# Least Squares Solutions to Over- or Underdetermined Systems

ModelingStatisticsposted by John Cook May 17, 2018 John Cook

It often happens in applications that a linear system of equations *Ax* = *b* either does not have a solution or has infinitely many solutions. Applications often use **least squares** to create a problem that has a unique solution.

## Overdetermined systems

Suppose the matrix *A* has dimensions *m* by *n* and the right hand side vector *b* has dimension *m*. Then the solution *x*, if it exists, has to have dimension *n*. If *m* > *n*, i.e. we have more equations than unknowns, the system is **overdetermined**. The equations will be inconsistent in general. This is typical, for example, in linear regression.

In this case, you can use the least square criterion to determine a solution. Instead of demanding that *Ax* = *b*, we look for an *x* than makes the difference between *A**x* and *b*as small as possible, as measured by the 2-norm (root mean square). That is, we pick *x*to minimize

meaning we solve the system as best we can, best as measured by the 2-norm.

## Underdetermined systems

If the number of rows in the matrix *A*, i.e. the number of equations, is less than the number of columns, i.e. the number of unknowns, then the system is **underdetermined**. In general there were be infinitely many solutions. It’s also possible that there are no solutions because the equations are inconsistent.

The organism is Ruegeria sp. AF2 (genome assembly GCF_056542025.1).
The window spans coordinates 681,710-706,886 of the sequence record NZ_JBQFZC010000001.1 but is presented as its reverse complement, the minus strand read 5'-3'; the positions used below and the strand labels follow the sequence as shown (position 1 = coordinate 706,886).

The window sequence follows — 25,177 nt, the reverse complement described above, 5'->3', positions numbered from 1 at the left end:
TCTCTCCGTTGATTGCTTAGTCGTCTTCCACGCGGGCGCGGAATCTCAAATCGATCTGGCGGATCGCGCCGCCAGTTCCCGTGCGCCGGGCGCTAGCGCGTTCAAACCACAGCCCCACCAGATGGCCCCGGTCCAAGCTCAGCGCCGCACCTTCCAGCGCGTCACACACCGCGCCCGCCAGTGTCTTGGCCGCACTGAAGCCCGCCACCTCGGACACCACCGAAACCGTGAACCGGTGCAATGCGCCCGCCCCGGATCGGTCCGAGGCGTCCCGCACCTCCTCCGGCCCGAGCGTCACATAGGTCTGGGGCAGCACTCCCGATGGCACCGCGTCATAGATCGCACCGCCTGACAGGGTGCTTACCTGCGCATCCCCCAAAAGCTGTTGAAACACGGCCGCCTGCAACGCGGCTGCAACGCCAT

In this case, we can use least squares to assure that a solution exists, and to decide which of the many possible solutions to choose. Here we want to find the *x* that minimizes

If there are values of *x* that satisfy *Ax* = *b* then this will chose the solution with least norm.

## Least squares solutions and SVD

If the singular value decomposition (SVD) of a real matrix *A* is given by

and *A* has rank *r*, then the least squares solution to the system *Ax* = *b* is given explicitly by

where the *u*‘s are the columns of *U* and the *v*‘s are the columns of *v*.

Note that the denominators are not zero; the fact that *A* has rank *r* means that it has *r*positive singular values.

Furthermore, the least squares residual, i.e. the degree to which *Ax* differs from *b*, is given by

Note that if the matrix *A* has rank *m*, then the least squares problem can be solved exactly, and the right side above is an empty sum.

See, for example, Golub and Van Loan’s classic book Matrix Computations.

*Original Source*